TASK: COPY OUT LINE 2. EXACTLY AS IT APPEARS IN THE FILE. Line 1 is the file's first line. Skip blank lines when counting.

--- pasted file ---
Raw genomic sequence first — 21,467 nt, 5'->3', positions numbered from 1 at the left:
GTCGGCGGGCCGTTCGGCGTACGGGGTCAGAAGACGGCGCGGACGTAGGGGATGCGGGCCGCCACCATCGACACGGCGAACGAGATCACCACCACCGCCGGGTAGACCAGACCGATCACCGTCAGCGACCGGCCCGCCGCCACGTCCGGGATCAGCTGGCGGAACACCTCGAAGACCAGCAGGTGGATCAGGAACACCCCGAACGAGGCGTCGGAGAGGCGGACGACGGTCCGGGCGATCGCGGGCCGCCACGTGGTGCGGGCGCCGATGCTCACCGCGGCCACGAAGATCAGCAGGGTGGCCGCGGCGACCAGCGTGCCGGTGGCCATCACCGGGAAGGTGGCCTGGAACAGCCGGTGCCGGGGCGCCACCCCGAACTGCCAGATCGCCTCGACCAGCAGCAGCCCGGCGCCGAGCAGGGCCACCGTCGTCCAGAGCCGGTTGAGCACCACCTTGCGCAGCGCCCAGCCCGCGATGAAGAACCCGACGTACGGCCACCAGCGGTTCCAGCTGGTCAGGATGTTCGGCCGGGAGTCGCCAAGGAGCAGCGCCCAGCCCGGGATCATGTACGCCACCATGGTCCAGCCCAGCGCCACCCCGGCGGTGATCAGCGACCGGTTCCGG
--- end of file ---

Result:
GTCGGCGGGCCGTTCGGCGTACGGGGTCAGAAGACGGCGCGGACGTAGGGGATGCGGGCCGCCACCATCGACACGGCGAACGAGATCACCACCACCGCCGGGTAGACCAGACCGATCACCGTCAGCGACCGGCCCGCCGCCACGTCCGGGATCAGCTGGCGGAACACCTCGAAGACCAGCAGGTGGATCAGGAACACCCCGAACGAGGCGTCGGAGAGGCGGACGACGGTCCGGGCGATCGCGGGCCGCCACGTGGTGCGGGCGCCGATGCTCACCGCGGCCACGAAGATCAGCAGGGTGGCCGCGGCGACCAGCGTGCCGGTGGCCATCACCGGGAAGGTGGCCTGGAACAGCCGGTGCCGGGGCGCCACCCCGAACTGCCAGATCGCCTCGACCAGCAGCAGCCCGGCGCCGAGCAGGGCCACCGTCGTCCAGAGCCGGTTGAGCACCACCTTGCGCAGCGCCCAGCCCGCGATGAAGAACCCGACGTACGGCCACCAGCGGTTCCAGCTGGTCAGGATGTTCGGCCGGGAGTCGCCAAGGAGCAGCGCCCAGCCCGGGATCATGTACGCCACCATGGTCCAGCCCAGCGCCACCCCGGCGGTGATCAGCGACCGGTTCCGG